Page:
Caldonia; Black Orchid; Blowin' Up A Storm; Bijou; Crazy Rhythm; Woodchoppers Ball; Mambo Herd; Tito meets Woody; Latin Flight; Hail, Hail the Herds all Here; Yes Indeed; It's Delovely; Mt Everest; Bamba Samba (Bossa Nova); Original # 2; Love Song Ballad; Prelude ala Cha Cha; Ebony Concerto
Tracks 1 - 5: Chubby Jackson (b); Billy Bauer (g); Don Lamond (d); Nat Pierce (p); Sam Marowitz, Al Cohn, Sam Donahue, Paul Quinichette, Danny Bank (reeds); Bob Brookmeyer, Frank Rehak, Billy Byers (tb); Ernie Royal, Bernie Glow, Al Stewart, Nick Travis, Irv Markowitz (t).
Tracks 6 & 9: Willie Thomas, Danny Stiles, Hal Posey, Al Forte, Bobby Clark (t); Willie Dennis, Roger Delilio, Jimmy Guinn (tb); Al Belletto, Marty Flax, Joe Romano, Jay Migliori (reeds); Jimmy Campbell (d); Major Holley (b); Al Planck (p).
Tracks 7 & 8: Ernie Royal, Steve Lyphus, Nick Travis, Marky Markowitz (t); Frank Rehak, Billy Byers, Bill Elton (tb); Sam Marowitz, Al Cohn, Pete Mpndello, Paul Quinichette, Danny Bank (reeds); Tito Puente (timbales); Robert Rodriguez (b); and assorted latin percussion by Gilbert Lopez, Raymond Rodriguez & Ray Barretto.
Tracks 10 - 13: Ernie Royal, Irv Markowitz,Al Stewart, Nick Travis, Bernie Glow or Joe Ferrante (t); Frank Rehak, Bob Brookmeyer, Tom Mitchell or Dick Hickson, Jim Dahl (tb); Sam Marowitz, Sam Most, Al Cohn, Pete Mondello, Danny Bank (reeds); Chubby Jackson (b); Marty Napoleon (p); Don Lamond (d).
Tracks 14 - 17: Unidentified Herman Orchestra featuring Charlie Byrd (g).
Tracks 18 - 20: Unidentified Herman Orchestra.
Woody Herman's recordings are historically of great importance, and this fact is borne out by the excellent musicianship shown on this recording from his middle period. Many College and University Bands of today play with great accuracy and attention to detail, but they don't seem to have that special something that the great bands of the past had. Woody's "Herds" all had great sounding characteristics - at various times the sax section had a particular sound, the brass team had a cutting edge and the rhythm section played close to their ultimate ability. It may be that modern technology has changed the sound of the rhythm section beyond the degree required, with bassists playing so accurately and more up front in the recording mix and drummers playing equipment that has a hard metallic sound which doesn't match the calf heads and those old cymbals from the 40's and 50's. Whatever the difference is, this recording shows that Woody had his own special magic, which on this occasion has additional delights in the added Latin percussion of Tito Puente and the rare appearance of Charlie Byrd on three other tracks.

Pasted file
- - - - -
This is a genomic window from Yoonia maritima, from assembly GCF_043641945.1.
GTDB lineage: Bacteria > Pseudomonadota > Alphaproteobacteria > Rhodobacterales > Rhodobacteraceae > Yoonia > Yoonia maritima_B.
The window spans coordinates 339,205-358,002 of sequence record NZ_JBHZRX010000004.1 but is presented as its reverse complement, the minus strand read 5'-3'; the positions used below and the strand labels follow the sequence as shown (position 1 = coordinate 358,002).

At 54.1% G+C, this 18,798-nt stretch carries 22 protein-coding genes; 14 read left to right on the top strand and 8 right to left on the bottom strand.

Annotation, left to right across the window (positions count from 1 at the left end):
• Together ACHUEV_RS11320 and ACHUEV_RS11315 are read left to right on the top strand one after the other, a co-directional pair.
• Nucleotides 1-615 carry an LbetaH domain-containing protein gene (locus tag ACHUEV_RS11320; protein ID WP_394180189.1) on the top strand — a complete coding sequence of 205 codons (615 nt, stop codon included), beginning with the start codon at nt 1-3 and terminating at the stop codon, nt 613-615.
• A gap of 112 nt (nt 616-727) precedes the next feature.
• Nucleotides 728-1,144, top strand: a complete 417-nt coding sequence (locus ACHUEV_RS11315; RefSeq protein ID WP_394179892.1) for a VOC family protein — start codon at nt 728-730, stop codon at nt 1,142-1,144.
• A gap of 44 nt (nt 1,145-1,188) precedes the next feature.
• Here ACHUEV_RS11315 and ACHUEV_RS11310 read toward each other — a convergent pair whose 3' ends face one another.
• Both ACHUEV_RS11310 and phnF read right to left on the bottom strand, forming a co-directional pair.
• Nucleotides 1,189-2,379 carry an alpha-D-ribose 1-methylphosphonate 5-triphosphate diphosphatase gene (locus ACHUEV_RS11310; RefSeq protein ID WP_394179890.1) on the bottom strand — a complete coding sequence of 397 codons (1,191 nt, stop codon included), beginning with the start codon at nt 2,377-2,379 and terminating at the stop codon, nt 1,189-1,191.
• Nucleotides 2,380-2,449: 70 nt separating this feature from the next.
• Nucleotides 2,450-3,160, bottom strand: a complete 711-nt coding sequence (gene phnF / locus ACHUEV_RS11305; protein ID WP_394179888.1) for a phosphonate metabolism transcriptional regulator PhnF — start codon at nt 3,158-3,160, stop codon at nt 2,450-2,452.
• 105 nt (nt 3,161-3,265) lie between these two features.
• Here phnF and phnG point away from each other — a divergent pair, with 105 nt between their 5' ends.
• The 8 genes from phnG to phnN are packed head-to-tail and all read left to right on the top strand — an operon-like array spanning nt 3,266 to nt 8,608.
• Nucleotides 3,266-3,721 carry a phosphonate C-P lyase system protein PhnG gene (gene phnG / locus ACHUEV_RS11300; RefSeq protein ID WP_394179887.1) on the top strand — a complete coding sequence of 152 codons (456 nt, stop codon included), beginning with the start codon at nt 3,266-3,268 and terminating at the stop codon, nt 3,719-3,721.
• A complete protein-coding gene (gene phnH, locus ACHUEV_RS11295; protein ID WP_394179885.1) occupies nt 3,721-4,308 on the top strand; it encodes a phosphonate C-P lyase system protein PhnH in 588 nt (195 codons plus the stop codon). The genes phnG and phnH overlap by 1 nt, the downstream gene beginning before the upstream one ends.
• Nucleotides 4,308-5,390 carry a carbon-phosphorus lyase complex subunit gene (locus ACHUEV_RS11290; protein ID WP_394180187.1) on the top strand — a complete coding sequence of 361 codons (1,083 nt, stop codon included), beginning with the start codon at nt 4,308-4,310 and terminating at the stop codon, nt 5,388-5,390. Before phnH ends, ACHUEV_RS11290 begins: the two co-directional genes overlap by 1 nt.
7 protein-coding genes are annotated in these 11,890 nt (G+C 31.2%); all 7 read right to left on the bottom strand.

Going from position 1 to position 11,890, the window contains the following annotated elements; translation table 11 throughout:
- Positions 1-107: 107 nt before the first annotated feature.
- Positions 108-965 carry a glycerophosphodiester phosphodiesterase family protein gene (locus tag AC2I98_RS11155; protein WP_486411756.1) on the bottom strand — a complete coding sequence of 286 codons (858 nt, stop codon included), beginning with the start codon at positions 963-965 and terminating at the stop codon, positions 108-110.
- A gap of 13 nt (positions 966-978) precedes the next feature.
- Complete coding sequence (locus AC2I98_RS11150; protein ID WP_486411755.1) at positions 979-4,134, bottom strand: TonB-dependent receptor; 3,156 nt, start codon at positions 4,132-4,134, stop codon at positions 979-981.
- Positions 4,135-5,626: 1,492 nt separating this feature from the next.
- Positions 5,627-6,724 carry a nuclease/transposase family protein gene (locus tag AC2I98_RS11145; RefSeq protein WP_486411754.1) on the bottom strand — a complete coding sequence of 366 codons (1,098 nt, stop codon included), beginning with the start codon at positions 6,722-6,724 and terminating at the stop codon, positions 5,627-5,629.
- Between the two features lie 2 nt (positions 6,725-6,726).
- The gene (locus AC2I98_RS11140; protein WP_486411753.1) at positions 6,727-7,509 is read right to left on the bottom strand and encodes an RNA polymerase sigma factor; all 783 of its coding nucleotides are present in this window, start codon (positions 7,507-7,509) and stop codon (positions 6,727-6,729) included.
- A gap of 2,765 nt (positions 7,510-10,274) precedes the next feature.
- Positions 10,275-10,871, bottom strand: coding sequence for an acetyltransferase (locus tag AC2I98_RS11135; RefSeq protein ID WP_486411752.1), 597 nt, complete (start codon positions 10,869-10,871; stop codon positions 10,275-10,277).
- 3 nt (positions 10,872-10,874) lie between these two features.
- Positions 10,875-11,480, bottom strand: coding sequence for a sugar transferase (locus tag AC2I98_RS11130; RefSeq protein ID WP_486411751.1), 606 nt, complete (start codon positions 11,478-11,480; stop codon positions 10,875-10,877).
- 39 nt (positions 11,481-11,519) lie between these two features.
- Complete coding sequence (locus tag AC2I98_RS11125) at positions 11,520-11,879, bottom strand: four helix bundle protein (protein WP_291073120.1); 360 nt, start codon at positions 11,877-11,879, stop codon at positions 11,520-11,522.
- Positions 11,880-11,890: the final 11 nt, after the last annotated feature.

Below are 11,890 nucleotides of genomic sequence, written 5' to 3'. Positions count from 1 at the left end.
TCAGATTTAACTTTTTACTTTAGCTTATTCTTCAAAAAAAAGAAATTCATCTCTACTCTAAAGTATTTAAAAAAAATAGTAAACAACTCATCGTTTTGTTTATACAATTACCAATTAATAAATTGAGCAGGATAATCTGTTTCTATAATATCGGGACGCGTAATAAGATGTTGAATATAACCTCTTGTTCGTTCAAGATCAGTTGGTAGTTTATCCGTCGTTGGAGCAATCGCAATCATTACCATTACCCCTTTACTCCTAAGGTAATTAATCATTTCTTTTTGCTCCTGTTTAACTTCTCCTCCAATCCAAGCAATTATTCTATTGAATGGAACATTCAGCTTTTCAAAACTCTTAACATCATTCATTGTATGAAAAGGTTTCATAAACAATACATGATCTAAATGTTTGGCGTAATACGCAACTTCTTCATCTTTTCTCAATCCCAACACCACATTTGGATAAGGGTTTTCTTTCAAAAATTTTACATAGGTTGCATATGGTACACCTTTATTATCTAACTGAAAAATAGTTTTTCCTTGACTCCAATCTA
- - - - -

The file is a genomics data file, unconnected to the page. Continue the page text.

The soloists had a special sound that they had honed to almost perfection, with Brookmeyer, Cohn, Most and Travis deserving special mention. However, the one irreplaceable element in the band is the superb "one-off" drumming of the great Don Lamond.
A very collectible item.
by Al Merritt
Copyright Jazz Now, September 2005, all rights reserved.
Jazz Now Interactive September 2005 Vol 15 No. 5 - Table of Contents